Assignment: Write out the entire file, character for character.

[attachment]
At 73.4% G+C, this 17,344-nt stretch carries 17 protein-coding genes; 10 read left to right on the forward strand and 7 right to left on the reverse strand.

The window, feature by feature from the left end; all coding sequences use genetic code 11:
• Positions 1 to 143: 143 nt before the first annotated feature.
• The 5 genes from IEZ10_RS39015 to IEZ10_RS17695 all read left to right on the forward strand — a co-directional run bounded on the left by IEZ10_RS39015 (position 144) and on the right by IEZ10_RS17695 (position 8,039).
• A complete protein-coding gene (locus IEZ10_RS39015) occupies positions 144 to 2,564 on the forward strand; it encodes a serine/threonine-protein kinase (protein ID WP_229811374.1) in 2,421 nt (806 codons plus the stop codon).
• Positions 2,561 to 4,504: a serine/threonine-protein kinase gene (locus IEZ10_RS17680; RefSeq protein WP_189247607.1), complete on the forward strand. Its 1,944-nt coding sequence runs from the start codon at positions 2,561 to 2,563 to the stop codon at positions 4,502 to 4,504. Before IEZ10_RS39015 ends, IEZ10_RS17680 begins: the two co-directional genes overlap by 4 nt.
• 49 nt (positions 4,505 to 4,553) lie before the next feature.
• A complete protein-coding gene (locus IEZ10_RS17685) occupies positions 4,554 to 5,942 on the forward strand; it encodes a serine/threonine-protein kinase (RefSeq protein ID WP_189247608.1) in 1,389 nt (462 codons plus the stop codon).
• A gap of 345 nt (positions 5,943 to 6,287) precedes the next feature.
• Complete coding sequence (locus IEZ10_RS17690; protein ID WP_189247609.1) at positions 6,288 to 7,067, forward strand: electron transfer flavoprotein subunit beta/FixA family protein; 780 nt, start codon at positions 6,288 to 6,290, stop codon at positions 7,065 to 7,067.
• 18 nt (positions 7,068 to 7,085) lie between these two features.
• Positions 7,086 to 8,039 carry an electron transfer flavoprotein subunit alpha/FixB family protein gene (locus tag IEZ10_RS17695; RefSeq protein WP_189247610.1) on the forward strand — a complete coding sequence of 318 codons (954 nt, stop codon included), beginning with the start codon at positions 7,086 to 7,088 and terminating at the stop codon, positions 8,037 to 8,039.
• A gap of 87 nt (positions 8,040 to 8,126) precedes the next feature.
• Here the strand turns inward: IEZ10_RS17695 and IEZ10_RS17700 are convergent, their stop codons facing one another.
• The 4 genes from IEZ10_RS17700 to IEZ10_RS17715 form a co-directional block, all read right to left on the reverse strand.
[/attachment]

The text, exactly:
At 73.4% G+C, this 17,344-nt stretch carries 17 protein-coding genes; 10 read left to right on the forward strand and 7 right to left on the reverse strand.

The window, feature by feature from the left end; all coding sequences use genetic code 11:
• Positions 1 to 143: 143 nt before the first annotated feature.
• The 5 genes from IEZ10_RS39015 to IEZ10_RS17695 all read left to right on the forward strand — a co-directional run bounded on the left by IEZ10_RS39015 (position 144) and on the right by IEZ10_RS17695 (position 8,039).
• A complete protein-coding gene (locus IEZ10_RS39015) occupies positions 144 to 2,564 on the forward strand; it encodes a serine/threonine-protein kinase (protein ID WP_229811374.1) in 2,421 nt (806 codons plus the stop codon).
• Positions 2,561 to 4,504: a serine/threonine-protein kinase gene (locus IEZ10_RS17680; RefSeq protein WP_189247607.1), complete on the forward strand. Its 1,944-nt coding sequence runs from the start codon at positions 2,561 to 2,563 to the stop codon at positions 4,502 to 4,504. Before IEZ10_RS39015 ends, IEZ10_RS17680 begins: the two co-directional genes overlap by 4 nt.
• 49 nt (positions 4,505 to 4,553) lie before the next feature.
• A complete protein-coding gene (locus IEZ10_RS17685) occupies positions 4,554 to 5,942 on the forward strand; it encodes a serine/threonine-protein kinase (RefSeq protein ID WP_189247608.1) in 1,389 nt (462 codons plus the stop codon).
• A gap of 345 nt (positions 5,943 to 6,287) precedes the next feature.
• Complete coding sequence (locus IEZ10_RS17690; protein ID WP_189247609.1) at positions 6,288 to 7,067, forward strand: electron transfer flavoprotein subunit beta/FixA family protein; 780 nt, start codon at positions 6,288 to 6,290, stop codon at positions 7,065 to 7,067.
• 18 nt (positions 7,068 to 7,085) lie between these two features.
• Positions 7,086 to 8,039 carry an electron transfer flavoprotein subunit alpha/FixB family protein gene (locus tag IEZ10_RS17695; RefSeq protein WP_189247610.1) on the forward strand — a complete coding sequence of 318 codons (954 nt, stop codon included), beginning with the start codon at positions 7,086 to 7,088 and terminating at the stop codon, positions 8,037 to 8,039.
• A gap of 87 nt (positions 8,040 to 8,126) precedes the next feature.
• Here the strand turns inward: IEZ10_RS17695 and IEZ10_RS17700 are convergent, their stop codons facing one another.
• The 4 genes from IEZ10_RS17700 to IEZ10_RS17715 form a co-directional block, all read right to left on the reverse strand.